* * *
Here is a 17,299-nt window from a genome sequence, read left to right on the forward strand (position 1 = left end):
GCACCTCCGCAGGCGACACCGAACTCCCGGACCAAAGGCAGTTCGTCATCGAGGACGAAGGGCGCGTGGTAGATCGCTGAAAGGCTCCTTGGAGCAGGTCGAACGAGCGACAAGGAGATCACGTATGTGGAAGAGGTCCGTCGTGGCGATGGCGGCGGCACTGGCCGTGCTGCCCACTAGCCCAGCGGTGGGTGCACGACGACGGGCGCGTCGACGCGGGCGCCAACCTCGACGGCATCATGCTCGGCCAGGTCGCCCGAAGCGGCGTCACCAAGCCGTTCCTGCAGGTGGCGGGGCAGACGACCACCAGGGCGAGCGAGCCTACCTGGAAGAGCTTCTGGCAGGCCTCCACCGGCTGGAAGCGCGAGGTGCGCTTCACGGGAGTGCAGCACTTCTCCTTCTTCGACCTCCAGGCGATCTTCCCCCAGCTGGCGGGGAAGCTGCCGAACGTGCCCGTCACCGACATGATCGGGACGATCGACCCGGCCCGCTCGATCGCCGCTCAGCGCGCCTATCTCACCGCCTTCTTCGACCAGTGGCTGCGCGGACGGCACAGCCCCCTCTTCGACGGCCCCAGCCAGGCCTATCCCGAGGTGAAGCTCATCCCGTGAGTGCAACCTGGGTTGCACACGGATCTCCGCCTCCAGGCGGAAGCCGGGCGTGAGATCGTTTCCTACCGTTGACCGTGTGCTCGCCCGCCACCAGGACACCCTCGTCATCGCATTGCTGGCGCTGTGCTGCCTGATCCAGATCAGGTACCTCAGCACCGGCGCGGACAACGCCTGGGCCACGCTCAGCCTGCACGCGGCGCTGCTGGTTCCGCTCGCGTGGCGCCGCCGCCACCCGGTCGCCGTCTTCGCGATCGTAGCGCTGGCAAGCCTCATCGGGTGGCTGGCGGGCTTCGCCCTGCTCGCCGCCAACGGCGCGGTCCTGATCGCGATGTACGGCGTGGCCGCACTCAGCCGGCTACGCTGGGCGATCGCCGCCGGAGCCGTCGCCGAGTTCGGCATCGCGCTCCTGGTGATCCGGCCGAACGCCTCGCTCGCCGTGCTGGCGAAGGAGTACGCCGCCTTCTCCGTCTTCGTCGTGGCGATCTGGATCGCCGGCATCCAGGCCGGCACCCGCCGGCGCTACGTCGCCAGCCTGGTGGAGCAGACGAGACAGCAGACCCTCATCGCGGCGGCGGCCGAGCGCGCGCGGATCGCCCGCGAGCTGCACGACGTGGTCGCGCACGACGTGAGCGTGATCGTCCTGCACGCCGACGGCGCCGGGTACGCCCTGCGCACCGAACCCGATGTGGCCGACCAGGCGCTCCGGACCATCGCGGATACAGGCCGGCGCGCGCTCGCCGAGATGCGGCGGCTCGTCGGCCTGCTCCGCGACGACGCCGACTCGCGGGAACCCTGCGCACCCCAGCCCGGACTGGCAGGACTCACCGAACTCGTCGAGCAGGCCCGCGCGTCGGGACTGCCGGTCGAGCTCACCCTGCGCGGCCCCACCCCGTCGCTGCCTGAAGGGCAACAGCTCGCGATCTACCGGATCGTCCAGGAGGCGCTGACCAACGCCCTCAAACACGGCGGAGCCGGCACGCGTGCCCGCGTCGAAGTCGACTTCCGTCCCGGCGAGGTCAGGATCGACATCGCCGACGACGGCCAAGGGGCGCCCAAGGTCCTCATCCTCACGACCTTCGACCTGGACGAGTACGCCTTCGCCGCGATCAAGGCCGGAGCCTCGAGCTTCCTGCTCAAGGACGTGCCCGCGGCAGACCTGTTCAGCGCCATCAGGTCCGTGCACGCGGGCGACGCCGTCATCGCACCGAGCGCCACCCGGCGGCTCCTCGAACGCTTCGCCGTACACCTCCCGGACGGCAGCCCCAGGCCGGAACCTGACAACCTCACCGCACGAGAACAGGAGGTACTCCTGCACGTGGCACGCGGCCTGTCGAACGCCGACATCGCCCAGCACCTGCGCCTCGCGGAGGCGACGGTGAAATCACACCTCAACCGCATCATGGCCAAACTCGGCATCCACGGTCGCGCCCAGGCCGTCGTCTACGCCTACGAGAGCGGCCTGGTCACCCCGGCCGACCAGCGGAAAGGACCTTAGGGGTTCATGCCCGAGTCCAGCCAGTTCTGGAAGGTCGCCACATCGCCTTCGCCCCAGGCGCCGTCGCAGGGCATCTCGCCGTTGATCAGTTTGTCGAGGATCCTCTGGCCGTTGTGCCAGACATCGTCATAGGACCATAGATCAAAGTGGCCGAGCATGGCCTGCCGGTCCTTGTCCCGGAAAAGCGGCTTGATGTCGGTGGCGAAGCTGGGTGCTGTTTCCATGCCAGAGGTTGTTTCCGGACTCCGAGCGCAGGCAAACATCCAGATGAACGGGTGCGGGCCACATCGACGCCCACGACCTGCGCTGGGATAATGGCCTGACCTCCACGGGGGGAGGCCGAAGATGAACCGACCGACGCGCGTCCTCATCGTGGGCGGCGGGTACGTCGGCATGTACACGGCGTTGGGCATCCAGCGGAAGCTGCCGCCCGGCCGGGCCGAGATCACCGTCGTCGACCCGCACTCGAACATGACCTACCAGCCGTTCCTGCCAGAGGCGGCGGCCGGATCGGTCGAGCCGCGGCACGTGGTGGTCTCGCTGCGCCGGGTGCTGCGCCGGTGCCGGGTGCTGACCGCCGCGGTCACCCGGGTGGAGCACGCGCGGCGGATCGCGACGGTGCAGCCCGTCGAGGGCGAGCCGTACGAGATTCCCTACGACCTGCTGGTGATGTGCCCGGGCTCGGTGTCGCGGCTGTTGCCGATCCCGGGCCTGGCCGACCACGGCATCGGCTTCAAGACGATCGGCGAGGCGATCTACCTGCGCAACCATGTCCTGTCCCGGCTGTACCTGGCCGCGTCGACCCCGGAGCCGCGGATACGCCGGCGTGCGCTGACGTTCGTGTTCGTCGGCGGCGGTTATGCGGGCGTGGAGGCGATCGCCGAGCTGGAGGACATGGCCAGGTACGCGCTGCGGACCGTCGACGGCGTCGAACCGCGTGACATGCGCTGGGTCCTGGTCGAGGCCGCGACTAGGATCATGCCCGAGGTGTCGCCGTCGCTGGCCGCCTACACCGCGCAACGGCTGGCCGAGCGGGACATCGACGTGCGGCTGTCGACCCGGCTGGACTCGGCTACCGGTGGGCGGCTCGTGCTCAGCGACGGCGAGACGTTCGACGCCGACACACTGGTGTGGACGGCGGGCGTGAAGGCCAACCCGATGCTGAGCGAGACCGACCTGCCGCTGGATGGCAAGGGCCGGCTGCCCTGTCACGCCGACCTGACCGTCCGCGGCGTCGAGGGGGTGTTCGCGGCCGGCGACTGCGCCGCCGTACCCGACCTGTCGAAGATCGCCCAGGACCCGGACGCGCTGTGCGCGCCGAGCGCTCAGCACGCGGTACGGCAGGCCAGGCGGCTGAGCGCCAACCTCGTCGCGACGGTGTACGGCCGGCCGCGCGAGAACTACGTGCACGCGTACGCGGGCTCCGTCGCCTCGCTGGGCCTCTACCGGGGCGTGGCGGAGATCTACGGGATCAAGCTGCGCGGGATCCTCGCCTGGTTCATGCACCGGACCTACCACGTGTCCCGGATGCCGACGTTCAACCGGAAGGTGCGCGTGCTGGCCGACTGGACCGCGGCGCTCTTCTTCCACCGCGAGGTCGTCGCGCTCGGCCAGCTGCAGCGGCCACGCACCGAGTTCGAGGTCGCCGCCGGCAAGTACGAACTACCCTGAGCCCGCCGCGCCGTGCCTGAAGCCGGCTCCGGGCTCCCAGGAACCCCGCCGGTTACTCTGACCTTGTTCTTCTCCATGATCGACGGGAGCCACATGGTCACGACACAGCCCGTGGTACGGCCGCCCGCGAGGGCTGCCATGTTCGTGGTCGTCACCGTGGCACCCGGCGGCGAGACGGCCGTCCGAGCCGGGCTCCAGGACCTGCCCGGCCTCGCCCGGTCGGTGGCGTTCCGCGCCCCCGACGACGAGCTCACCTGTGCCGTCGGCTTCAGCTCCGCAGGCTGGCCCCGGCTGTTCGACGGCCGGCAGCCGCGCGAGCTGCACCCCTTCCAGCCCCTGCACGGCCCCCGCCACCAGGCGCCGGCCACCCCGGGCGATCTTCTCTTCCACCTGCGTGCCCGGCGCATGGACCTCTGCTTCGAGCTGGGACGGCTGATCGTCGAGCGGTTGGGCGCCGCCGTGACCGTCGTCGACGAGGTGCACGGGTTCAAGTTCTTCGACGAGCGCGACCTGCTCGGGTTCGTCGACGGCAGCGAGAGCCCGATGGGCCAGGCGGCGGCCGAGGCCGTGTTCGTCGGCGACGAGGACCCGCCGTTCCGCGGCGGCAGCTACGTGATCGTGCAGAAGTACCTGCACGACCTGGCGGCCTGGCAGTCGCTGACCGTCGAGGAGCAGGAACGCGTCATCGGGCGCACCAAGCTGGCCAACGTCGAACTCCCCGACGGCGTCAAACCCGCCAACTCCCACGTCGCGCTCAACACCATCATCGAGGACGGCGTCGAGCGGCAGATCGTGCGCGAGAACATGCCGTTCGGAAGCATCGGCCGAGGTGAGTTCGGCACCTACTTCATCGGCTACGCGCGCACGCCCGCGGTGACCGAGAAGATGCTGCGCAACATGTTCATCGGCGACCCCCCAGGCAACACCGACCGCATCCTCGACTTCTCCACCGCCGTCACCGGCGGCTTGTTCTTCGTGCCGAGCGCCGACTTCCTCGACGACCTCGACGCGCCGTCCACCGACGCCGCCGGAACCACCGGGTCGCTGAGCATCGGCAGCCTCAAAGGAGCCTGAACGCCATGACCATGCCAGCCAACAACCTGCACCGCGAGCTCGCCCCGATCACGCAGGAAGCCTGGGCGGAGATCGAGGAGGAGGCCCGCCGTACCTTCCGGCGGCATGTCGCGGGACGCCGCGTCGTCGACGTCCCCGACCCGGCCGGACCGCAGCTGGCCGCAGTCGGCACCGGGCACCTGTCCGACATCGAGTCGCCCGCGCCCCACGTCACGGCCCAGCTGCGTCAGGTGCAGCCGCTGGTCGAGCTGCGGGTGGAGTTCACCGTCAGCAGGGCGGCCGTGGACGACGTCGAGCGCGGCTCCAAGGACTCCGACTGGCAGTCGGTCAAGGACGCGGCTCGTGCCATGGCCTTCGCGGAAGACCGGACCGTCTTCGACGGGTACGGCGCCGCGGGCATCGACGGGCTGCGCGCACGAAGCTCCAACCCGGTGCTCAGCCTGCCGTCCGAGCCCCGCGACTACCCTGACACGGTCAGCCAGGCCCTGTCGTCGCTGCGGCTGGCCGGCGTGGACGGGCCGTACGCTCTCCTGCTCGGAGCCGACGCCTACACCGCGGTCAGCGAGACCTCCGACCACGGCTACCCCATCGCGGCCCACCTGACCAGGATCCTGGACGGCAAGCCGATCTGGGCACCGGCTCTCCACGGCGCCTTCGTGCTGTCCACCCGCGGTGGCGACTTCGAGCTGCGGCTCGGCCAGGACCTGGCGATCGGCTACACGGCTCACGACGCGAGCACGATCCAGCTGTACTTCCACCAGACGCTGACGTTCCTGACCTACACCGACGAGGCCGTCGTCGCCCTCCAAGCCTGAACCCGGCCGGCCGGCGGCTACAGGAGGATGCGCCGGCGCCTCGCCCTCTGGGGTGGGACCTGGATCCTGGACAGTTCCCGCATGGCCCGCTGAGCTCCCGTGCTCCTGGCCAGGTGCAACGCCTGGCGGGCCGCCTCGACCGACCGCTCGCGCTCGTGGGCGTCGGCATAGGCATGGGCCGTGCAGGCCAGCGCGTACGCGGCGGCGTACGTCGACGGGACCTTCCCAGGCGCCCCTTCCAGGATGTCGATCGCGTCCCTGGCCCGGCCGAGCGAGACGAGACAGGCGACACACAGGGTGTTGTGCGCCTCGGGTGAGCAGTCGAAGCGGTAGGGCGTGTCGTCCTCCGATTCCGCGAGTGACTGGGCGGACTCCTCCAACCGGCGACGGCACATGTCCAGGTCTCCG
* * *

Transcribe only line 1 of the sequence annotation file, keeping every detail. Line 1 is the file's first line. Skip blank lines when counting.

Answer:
Here is a 17,299-nt window from a genome sequence, read left to right on the forward strand (position 1 = left end):